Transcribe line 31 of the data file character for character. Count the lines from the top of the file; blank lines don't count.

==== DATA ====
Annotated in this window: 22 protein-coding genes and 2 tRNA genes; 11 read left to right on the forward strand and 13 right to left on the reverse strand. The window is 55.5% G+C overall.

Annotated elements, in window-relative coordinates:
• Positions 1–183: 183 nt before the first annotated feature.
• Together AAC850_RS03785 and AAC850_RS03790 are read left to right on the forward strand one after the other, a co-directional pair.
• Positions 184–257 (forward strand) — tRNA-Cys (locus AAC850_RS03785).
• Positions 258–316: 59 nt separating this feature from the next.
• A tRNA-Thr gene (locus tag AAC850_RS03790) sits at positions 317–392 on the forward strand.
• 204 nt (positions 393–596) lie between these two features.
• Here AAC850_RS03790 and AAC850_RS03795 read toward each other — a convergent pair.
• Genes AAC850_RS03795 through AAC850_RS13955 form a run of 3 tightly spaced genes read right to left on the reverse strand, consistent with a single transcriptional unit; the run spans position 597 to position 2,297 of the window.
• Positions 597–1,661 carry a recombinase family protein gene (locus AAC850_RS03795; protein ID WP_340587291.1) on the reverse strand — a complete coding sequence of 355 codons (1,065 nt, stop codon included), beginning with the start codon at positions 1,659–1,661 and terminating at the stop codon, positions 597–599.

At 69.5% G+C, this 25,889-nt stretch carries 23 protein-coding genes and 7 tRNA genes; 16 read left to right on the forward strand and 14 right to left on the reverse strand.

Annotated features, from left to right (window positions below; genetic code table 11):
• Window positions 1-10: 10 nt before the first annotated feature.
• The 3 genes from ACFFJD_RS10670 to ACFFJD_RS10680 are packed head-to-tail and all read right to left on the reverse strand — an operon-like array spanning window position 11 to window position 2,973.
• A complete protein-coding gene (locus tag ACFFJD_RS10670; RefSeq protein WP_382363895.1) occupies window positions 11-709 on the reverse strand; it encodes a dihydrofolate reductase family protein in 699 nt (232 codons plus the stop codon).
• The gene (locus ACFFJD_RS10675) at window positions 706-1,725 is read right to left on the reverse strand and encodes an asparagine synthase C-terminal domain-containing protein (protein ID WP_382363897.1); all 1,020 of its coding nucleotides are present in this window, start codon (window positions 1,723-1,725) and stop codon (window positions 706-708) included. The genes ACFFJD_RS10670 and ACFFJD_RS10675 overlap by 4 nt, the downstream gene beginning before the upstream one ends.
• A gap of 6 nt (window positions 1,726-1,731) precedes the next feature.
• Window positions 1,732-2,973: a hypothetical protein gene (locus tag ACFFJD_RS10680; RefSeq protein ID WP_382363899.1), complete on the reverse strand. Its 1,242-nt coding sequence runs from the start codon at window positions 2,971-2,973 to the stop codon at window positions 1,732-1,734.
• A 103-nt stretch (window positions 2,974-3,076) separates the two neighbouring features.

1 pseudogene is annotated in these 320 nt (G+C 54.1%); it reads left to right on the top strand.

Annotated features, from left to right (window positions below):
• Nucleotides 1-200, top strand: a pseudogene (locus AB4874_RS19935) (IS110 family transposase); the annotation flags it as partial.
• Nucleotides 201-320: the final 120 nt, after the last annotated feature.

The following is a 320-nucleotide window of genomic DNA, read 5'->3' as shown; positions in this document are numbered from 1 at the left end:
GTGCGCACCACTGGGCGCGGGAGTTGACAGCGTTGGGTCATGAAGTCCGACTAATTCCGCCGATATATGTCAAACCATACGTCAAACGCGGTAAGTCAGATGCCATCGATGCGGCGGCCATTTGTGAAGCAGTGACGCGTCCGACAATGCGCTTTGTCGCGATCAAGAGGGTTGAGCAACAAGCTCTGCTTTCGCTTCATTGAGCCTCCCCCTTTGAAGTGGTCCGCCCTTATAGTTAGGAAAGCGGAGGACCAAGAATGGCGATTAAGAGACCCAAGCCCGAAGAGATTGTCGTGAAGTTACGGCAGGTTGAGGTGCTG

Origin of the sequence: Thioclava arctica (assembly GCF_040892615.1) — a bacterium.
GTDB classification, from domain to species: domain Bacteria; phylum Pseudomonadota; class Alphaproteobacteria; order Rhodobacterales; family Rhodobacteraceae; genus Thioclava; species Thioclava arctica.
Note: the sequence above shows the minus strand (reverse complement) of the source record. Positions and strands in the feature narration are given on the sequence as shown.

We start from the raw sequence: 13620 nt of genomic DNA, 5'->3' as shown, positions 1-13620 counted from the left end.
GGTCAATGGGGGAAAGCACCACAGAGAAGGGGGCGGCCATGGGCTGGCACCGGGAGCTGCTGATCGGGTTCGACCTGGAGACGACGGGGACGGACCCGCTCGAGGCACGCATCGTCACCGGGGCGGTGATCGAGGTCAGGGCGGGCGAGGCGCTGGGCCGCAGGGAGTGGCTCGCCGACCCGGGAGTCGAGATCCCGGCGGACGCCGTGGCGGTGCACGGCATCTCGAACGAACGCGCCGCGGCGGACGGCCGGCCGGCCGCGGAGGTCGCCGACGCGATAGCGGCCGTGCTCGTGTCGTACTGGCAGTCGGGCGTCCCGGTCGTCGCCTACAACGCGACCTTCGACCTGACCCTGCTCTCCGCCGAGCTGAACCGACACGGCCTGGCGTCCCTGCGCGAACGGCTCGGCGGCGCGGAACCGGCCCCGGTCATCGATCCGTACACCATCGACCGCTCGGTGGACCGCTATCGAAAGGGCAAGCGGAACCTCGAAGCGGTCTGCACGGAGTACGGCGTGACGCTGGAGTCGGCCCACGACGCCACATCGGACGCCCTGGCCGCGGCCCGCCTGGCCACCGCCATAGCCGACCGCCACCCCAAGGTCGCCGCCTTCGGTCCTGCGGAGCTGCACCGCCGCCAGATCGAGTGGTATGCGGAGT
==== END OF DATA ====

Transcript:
GGTCAATGGGGGAAAGCACCACAGAGAAGGGGGCGGCCATGGGCTGGCACCGGGAGCTGCTGATCGGGTTCGACCTGGAGACGACGGGGACGGACCCGCTCGAGGCACGCATCGTCACCGGGGCGGTGATCGAGGTCAGGGCGGGCGAGGCGCTGGGCCGCAGGGAGTGGCTCGCCGACCCGGGAGTCGAGATCCCGGCGGACGCCGTGGCGGTGCACGGCATCTCGAACGAACGCGCCGCGGCGGACGGCCGGCCGGCCGCGGAGGTCGCCGACGCGATAGCGGCCGTGCTCGTGTCGTACTGGCAGTCGGGCGTCCCGGTCGTCGCCTACAACGCGACCTTCGACCTGACCCTGCTCTCCGCCGAGCTGAACCGACACGGCCTGGCGTCCCTGCGCGAACGGCTCGGCGGCGCGGAACCGGCCCCGGTCATCGATCCGTACACCATCGACCGCTCGGTGGACCGCTATCGAAAGGGCAAGCGGAACCTCGAAGCGGTCTGCACGGAGTACGGCGTGACGCTGGAGTCGGCCCACGACGCCACATCGGACGCCCTGGCCGCGGCCCGCCTGGCCACCGCCATAGCCGACCGCCACCCCAAGGTCGCCGCCTTCGGTCCTGCGGAGCTGCACCGCCGCCAGATCGAGTGGTATGCGGAGT